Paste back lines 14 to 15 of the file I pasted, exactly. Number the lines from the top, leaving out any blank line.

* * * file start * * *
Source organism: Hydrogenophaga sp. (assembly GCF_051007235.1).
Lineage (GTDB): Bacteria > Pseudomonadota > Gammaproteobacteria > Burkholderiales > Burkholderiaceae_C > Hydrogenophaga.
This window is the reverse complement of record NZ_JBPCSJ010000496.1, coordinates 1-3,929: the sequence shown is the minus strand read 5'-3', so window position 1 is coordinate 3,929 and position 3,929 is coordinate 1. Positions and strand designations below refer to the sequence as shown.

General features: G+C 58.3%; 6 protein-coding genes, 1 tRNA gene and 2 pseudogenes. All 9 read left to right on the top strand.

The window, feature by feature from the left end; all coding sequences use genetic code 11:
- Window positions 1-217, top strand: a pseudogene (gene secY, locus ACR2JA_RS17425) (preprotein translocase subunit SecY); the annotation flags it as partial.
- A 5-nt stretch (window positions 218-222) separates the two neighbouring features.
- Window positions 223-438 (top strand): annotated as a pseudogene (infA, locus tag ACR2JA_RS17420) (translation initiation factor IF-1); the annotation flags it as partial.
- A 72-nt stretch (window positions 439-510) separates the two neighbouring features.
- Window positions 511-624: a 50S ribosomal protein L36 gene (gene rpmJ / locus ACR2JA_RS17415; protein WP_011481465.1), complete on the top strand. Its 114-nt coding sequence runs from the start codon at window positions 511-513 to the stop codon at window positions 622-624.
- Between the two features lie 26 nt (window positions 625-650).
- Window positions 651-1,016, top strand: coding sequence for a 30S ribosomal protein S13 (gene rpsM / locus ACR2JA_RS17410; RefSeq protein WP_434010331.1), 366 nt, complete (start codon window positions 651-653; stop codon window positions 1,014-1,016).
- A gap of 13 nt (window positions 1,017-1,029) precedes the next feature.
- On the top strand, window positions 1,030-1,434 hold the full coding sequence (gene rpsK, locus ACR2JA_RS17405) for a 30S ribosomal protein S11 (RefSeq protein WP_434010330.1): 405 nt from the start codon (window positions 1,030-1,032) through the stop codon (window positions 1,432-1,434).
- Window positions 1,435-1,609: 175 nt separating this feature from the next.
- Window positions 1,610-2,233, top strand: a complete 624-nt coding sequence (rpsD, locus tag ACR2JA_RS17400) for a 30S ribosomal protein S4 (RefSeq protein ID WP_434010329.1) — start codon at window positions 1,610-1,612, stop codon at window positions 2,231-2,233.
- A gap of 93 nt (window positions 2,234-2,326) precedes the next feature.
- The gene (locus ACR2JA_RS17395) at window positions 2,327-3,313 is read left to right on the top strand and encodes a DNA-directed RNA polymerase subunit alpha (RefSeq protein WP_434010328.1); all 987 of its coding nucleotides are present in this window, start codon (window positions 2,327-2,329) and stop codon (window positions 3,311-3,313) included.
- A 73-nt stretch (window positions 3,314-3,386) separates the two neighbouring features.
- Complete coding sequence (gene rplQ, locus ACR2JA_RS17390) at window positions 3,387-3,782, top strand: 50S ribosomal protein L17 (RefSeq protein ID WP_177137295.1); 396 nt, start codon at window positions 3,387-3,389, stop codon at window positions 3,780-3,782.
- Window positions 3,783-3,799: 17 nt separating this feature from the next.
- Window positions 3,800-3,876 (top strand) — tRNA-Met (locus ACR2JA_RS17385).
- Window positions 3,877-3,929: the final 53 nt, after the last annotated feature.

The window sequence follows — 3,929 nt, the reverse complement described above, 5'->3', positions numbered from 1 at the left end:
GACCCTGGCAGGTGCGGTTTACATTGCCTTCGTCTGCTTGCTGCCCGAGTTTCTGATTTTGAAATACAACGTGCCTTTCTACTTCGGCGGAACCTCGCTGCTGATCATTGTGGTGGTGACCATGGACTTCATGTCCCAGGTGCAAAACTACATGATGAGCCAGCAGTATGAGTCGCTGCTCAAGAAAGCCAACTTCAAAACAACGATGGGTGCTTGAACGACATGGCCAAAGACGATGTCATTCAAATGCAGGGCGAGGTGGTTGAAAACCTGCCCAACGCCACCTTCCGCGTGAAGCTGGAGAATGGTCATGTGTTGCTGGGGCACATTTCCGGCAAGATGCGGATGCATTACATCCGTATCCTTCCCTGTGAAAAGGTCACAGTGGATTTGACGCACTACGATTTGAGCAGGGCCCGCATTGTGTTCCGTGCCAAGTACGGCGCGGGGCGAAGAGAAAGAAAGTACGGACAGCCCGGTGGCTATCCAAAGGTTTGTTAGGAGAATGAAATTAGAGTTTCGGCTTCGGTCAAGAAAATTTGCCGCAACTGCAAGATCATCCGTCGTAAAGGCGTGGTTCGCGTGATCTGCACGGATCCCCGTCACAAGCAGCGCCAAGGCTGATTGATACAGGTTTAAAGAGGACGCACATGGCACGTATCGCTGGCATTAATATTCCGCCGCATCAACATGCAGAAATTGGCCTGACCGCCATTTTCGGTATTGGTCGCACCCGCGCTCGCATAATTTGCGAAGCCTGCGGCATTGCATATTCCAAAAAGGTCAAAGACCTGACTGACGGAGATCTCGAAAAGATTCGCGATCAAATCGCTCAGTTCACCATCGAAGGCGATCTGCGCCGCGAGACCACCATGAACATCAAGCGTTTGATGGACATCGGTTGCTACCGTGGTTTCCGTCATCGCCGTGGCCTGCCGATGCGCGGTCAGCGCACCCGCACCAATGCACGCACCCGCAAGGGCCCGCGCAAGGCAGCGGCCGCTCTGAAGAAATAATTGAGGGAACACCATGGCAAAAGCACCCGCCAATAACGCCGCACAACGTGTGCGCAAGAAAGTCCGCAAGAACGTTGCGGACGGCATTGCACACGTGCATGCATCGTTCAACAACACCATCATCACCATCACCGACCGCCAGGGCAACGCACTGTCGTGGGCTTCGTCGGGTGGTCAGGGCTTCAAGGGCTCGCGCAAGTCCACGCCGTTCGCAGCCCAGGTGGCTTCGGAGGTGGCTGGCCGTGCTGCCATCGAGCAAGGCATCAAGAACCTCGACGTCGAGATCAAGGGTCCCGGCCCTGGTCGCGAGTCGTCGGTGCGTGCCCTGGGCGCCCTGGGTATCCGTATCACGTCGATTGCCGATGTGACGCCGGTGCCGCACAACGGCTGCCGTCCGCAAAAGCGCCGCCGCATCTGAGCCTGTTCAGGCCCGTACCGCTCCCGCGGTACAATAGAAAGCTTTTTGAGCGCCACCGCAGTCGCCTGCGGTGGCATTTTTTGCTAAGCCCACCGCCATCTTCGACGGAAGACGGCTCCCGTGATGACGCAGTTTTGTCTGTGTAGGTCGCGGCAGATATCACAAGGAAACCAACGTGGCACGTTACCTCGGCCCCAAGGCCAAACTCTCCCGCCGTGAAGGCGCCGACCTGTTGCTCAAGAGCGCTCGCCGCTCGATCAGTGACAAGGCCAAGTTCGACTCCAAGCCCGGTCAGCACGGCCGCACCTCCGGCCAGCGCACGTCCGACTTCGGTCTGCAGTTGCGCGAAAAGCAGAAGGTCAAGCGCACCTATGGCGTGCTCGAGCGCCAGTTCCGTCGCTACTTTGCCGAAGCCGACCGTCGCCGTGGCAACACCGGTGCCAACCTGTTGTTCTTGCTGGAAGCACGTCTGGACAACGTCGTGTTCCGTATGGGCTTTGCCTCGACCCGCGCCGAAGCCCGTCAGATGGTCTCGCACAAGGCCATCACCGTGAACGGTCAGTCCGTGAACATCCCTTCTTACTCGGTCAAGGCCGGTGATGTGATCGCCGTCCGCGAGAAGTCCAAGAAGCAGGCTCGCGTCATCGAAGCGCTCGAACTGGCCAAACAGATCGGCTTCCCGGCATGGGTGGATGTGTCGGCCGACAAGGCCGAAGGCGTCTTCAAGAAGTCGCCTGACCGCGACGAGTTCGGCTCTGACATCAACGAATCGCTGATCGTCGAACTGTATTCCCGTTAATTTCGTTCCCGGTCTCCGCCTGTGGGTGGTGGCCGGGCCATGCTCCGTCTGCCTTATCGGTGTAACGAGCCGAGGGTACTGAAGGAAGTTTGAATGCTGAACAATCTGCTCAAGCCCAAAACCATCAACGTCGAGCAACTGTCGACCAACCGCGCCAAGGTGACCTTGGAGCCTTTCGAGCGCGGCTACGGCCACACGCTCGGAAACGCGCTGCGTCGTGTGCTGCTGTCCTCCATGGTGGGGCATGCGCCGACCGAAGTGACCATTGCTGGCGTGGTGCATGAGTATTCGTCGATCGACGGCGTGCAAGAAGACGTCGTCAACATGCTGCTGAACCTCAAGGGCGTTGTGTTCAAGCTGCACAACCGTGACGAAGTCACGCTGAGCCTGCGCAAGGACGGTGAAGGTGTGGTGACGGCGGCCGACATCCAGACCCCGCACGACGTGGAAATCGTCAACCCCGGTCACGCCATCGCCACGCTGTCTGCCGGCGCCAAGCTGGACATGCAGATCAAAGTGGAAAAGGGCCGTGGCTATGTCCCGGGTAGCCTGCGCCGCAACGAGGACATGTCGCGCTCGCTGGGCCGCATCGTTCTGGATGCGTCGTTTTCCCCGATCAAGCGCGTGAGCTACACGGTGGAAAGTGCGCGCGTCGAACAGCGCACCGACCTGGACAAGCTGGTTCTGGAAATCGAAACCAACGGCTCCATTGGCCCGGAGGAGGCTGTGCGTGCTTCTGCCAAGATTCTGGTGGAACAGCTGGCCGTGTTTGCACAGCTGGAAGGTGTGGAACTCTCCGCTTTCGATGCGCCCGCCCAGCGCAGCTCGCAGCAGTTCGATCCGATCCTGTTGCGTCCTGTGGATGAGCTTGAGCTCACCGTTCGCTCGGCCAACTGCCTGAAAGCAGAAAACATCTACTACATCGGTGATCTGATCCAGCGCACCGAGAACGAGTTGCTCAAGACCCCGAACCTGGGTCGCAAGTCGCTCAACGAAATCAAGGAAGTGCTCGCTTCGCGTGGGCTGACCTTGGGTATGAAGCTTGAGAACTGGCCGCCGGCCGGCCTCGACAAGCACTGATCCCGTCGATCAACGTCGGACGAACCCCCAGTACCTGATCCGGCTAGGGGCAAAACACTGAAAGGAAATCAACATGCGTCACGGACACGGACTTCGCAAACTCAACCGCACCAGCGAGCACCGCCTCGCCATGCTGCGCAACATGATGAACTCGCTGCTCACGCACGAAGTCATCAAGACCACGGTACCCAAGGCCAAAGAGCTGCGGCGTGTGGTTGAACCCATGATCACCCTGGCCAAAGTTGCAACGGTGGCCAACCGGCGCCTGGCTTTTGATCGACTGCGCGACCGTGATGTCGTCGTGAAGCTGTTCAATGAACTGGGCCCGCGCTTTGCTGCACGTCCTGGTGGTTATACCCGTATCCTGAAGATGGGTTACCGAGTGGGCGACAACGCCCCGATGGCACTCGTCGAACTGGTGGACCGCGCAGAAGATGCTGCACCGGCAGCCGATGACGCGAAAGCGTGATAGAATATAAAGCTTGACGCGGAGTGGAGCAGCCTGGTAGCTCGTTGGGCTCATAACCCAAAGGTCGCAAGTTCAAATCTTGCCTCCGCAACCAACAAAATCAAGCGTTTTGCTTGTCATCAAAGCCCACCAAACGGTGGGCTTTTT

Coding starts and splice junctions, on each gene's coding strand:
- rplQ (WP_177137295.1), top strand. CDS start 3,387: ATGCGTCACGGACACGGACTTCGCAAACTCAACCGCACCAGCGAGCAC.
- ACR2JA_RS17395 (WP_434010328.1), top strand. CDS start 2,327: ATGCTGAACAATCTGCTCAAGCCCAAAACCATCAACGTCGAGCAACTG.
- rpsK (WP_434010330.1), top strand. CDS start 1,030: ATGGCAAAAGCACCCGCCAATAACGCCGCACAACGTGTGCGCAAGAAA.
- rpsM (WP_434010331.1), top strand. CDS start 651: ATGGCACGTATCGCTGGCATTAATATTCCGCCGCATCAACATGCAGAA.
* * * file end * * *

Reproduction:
- On the top strand, window positions 1,030-1,434 hold the full coding sequence (gene rpsK, locus ACR2JA_RS17405) for a 30S ribosomal protein S11 (RefSeq protein WP_434010330.1): 405 nt from the start codon (window positions 1,030-1,032) through the stop codon (window positions 1,432-1,434).
- Window positions 1,435-1,609: 175 nt separating this feature from the next.